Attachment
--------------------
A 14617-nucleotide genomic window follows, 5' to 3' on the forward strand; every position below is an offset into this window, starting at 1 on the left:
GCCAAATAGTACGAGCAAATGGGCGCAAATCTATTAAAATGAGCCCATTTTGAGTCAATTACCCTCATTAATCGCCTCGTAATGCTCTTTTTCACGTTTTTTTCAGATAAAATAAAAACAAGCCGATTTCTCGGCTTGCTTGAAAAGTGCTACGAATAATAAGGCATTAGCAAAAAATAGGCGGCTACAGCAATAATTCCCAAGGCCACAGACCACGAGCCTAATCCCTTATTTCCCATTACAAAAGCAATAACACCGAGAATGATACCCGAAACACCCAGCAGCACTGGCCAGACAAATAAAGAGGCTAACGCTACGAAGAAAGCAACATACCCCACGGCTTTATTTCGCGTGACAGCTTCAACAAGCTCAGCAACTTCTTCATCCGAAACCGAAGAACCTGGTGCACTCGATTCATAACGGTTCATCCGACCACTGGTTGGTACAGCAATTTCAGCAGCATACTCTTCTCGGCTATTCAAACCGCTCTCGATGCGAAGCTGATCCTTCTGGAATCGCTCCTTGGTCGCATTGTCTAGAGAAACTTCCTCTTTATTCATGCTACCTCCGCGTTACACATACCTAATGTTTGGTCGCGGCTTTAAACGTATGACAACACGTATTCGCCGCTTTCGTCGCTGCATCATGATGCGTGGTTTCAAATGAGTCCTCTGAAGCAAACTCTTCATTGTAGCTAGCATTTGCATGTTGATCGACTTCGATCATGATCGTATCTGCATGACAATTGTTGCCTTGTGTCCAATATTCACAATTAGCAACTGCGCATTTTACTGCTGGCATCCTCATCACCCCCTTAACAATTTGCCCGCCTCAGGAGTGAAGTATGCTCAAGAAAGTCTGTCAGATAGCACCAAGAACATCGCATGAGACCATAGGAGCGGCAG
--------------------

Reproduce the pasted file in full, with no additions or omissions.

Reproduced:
A 14617-nucleotide genomic window follows, 5' to 3' on the forward strand; every position below is an offset into this window, starting at 1 on the left:
GCCAAATAGTACGAGCAAATGGGCGCAAATCTATTAAAATGAGCCCATTTTGAGTCAATTACCCTCATTAATCGCCTCGTAATGCTCTTTTTCACGTTTTTTTCAGATAAAATAAAAACAAGCCGATTTCTCGGCTTGCTTGAAAAGTGCTACGAATAATAAGGCATTAGCAAAAAATAGGCGGCTACAGCAATAATTCCCAAGGCCACAGACCACGAGCCTAATCCCTTATTTCCCATTACAAAAGCAATAACACCGAGAATGATACCCGAAACACCCAGCAGCACTGGCCAGACAAATAAAGAGGCTAACGCTACGAAGAAAGCAACATACCCCACGGCTTTATTTCGCGTGACAGCTTCAACAAGCTCAGCAACTTCTTCATCCGAAACCGAAGAACCTGGTGCACTCGATTCATAACGGTTCATCCGACCACTGGTTGGTACAGCAATTTCAGCAGCATACTCTTCTCGGCTATTCAAACCGCTCTCGATGCGAAGCTGATCCTTCTGGAATCGCTCCTTGGTCGCATTGTCTAGAGAAACTTCCTCTTTATTCATGCTACCTCCGCGTTACACATACCTAATGTTTGGTCGCGGCTTTAAACGTATGACAACACGTATTCGCCGCTTTCGTCGCTGCATCATGATGCGTGGTTTCAAATGAGTCCTCTGAAGCAAACTCTTCATTGTAGCTAGCATTTGCATGTTGATCGACTTCGATCATGATCGTATCTGCATGACAATTGTTGCCTTGTGTCCAATATTCACAATTAGCAACTGCGCATTTTACTGCTGGCATCCTCATCACCCCCTTAACAATTTGCCCGCCTCAGGAGTGAAGTATGCTCAAGAAAGTCTGTCAGATAGCACCAAGAACATCGCATGAGACCATAGGAGCGGCAG